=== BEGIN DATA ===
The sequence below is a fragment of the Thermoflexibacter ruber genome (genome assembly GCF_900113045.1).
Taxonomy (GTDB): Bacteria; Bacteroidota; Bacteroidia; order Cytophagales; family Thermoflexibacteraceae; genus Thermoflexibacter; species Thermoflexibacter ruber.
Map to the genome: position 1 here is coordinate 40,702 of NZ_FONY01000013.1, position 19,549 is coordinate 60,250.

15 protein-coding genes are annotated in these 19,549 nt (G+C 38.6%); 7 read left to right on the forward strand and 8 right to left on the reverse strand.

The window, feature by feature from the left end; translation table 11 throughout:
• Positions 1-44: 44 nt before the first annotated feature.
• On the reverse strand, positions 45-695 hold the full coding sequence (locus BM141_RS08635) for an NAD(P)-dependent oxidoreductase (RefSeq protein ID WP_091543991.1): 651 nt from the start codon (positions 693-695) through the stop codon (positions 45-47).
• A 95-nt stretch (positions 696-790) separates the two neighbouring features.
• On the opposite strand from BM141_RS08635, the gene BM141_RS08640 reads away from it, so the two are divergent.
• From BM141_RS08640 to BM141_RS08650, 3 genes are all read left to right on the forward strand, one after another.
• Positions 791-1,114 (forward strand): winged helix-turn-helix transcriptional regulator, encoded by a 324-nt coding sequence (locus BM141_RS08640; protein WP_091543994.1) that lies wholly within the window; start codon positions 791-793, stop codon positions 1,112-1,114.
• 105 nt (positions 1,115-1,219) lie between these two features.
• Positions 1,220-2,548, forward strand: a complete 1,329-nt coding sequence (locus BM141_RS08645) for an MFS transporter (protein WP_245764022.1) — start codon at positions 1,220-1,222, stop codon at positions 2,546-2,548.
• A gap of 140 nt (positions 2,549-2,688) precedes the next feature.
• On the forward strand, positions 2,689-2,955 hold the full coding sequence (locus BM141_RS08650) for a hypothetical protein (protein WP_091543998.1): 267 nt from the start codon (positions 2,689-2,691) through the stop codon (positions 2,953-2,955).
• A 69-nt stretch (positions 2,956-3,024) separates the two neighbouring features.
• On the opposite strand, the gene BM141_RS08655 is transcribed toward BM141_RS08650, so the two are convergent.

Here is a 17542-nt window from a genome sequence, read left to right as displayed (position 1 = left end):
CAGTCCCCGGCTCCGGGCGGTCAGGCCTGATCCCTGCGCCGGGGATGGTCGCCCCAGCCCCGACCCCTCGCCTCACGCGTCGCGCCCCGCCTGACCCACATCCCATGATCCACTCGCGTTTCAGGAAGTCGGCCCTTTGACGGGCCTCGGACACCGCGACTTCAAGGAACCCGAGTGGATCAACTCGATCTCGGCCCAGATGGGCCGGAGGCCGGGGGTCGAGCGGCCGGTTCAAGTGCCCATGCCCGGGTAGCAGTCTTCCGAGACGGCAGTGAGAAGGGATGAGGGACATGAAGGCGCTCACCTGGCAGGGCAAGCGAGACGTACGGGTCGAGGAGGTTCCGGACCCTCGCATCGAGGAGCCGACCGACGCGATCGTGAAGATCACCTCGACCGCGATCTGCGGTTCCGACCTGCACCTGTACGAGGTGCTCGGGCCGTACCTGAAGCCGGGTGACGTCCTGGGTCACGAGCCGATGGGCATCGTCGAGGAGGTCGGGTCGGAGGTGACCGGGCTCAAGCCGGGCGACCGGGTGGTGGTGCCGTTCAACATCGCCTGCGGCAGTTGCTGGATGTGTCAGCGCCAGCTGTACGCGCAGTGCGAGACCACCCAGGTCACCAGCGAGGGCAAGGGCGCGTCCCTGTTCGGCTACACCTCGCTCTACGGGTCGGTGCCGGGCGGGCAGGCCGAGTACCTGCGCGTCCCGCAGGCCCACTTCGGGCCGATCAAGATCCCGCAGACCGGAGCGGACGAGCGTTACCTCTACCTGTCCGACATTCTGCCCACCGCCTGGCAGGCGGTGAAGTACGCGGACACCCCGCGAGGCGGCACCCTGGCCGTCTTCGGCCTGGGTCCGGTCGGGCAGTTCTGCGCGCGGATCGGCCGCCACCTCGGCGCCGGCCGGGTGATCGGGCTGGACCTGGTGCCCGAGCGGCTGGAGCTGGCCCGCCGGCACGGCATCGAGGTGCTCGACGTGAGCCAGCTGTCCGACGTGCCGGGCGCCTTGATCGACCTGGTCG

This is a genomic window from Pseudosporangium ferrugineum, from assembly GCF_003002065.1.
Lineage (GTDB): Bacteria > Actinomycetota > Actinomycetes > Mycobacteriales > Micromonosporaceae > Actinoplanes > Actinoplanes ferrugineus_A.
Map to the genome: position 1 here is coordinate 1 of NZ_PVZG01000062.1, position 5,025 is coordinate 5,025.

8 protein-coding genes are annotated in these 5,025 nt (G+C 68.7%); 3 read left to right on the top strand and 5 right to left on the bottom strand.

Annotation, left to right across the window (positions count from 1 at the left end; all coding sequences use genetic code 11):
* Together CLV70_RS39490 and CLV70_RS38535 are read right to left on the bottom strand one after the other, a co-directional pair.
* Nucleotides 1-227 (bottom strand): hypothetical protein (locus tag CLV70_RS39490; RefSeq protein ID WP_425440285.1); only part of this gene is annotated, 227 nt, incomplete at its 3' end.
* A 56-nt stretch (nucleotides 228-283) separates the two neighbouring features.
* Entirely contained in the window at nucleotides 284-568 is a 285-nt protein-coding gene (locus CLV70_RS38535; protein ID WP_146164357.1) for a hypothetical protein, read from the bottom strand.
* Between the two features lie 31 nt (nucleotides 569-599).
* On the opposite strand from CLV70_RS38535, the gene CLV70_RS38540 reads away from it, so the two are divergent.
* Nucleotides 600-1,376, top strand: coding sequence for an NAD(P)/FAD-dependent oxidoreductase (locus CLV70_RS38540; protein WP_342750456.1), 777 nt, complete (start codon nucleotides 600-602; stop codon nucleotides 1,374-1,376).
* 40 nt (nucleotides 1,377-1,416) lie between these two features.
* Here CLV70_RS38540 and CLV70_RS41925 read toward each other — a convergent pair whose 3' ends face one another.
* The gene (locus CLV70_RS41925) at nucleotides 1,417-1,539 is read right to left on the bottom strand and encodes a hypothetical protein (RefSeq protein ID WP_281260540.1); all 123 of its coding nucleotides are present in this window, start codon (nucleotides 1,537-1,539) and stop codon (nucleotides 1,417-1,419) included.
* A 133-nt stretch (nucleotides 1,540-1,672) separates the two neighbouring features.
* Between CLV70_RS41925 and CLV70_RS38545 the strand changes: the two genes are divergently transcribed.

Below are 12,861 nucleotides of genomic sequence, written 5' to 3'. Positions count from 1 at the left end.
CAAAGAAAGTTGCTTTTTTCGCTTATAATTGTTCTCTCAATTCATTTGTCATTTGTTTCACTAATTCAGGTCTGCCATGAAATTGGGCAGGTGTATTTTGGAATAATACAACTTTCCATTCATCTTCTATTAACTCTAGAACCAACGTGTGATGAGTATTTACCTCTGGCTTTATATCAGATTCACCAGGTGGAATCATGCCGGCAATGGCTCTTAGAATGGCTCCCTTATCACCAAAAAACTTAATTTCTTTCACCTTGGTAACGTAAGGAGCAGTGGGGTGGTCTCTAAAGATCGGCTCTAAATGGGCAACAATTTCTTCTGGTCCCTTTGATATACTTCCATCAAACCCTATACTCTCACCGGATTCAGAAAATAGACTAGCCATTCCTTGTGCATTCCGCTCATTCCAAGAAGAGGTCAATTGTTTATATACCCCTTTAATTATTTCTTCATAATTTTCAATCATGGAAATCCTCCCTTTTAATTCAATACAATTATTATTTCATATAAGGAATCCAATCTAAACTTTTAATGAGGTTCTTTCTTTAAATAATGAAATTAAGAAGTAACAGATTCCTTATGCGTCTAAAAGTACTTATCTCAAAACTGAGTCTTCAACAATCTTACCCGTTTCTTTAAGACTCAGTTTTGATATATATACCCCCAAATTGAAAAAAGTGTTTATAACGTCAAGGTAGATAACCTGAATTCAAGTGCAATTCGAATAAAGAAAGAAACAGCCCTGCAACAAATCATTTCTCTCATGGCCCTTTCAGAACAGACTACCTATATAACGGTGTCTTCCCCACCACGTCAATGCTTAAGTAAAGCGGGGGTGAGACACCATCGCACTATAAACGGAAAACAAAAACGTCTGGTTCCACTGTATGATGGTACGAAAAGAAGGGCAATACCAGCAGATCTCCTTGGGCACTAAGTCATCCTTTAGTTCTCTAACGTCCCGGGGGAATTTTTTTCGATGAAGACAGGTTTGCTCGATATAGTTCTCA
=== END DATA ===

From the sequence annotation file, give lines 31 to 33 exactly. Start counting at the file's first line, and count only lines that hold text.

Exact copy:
* Nucleotides 600-1,376, top strand: coding sequence for an NAD(P)/FAD-dependent oxidoreductase (locus CLV70_RS38540; protein WP_342750456.1), 777 nt, complete (start codon nucleotides 600-602; stop codon nucleotides 1,374-1,376).
* 40 nt (nucleotides 1,377-1,416) lie between these two features.
* Here CLV70_RS38540 and CLV70_RS41925 read toward each other — a convergent pair whose 3' ends face one another.